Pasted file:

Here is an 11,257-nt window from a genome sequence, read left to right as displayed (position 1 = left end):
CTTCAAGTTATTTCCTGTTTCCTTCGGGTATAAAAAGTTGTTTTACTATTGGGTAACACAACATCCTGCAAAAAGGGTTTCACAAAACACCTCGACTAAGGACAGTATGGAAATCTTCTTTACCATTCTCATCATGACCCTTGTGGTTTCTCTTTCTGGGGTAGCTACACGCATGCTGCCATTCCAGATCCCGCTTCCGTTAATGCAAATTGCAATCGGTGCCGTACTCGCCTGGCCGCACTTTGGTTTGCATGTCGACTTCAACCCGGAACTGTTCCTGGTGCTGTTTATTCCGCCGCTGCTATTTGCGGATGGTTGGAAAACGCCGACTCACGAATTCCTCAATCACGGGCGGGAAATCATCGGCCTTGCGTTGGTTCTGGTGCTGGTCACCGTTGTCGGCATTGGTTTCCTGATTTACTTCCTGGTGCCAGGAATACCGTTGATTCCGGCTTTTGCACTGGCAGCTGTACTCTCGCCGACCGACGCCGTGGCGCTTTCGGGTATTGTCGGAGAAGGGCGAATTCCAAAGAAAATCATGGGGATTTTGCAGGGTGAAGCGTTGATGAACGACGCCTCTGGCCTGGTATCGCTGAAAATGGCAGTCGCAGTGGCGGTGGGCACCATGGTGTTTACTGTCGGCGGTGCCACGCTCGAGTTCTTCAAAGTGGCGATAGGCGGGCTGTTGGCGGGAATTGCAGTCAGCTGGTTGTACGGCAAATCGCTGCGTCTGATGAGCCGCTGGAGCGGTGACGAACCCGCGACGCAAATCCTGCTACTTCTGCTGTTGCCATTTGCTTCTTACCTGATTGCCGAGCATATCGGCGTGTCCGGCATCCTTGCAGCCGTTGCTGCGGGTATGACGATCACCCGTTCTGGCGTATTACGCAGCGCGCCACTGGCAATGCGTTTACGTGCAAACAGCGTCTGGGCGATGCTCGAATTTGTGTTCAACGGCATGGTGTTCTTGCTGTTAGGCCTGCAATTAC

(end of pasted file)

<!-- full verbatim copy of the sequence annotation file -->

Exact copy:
Here is an 11,257-nt window from a genome sequence, read left to right as displayed (position 1 = left end):
CTTCAAGTTATTTCCTGTTTCCTTCGGGTATAAAAAGTTGTTTTACTATTGGGTAACACAACATCCTGCAAAAAGGGTTTCACAAAACACCTCGACTAAGGACAGTATGGAAATCTTCTTTACCATTCTCATCATGACCCTTGTGGTTTCTCTTTCTGGGGTAGCTACACGCATGCTGCCATTCCAGATCCCGCTTCCGTTAATGCAAATTGCAATCGGTGCCGTACTCGCCTGGCCGCACTTTGGTTTGCATGTCGACTTCAACCCGGAACTGTTCCTGGTGCTGTTTATTCCGCCGCTGCTATTTGCGGATGGTTGGAAAACGCCGACTCACGAATTCCTCAATCACGGGCGGGAAATCATCGGCCTTGCGTTGGTTCTGGTGCTGGTCACCGTTGTCGGCATTGGTTTCCTGATTTACTTCCTGGTGCCAGGAATACCGTTGATTCCGGCTTTTGCACTGGCAGCTGTACTCTCGCCGACCGACGCCGTGGCGCTTTCGGGTATTGTCGGAGAAGGGCGAATTCCAAAGAAAATCATGGGGATTTTGCAGGGTGAAGCGTTGATGAACGACGCCTCTGGCCTGGTATCGCTGAAAATGGCAGTCGCAGTGGCGGTGGGCACCATGGTGTTTACTGTCGGCGGTGCCACGCTCGAGTTCTTCAAAGTGGCGATAGGCGGGCTGTTGGCGGGAATTGCAGTCAGCTGGTTGTACGGCAAATCGCTGCGTCTGATGAGCCGCTGGAGCGGTGACGAACCCGCGACGCAAATCCTGCTACTTCTGCTGTTGCCATTTGCTTCTTACCTGATTGCCGAGCATATCGGCGTGTCCGGCATCCTTGCAGCCGTTGCTGCGGGTATGACGATCACCCGTTCTGGCGTATTACGCAGCGCGCCACTGGCAATGCGTTTACGTGCAAACAGCGTCTGGGCGATGCTCGAATTTGTGTTCAACGGCATGGTGTTCTTGCTGTTAGGCCTGCAATTAC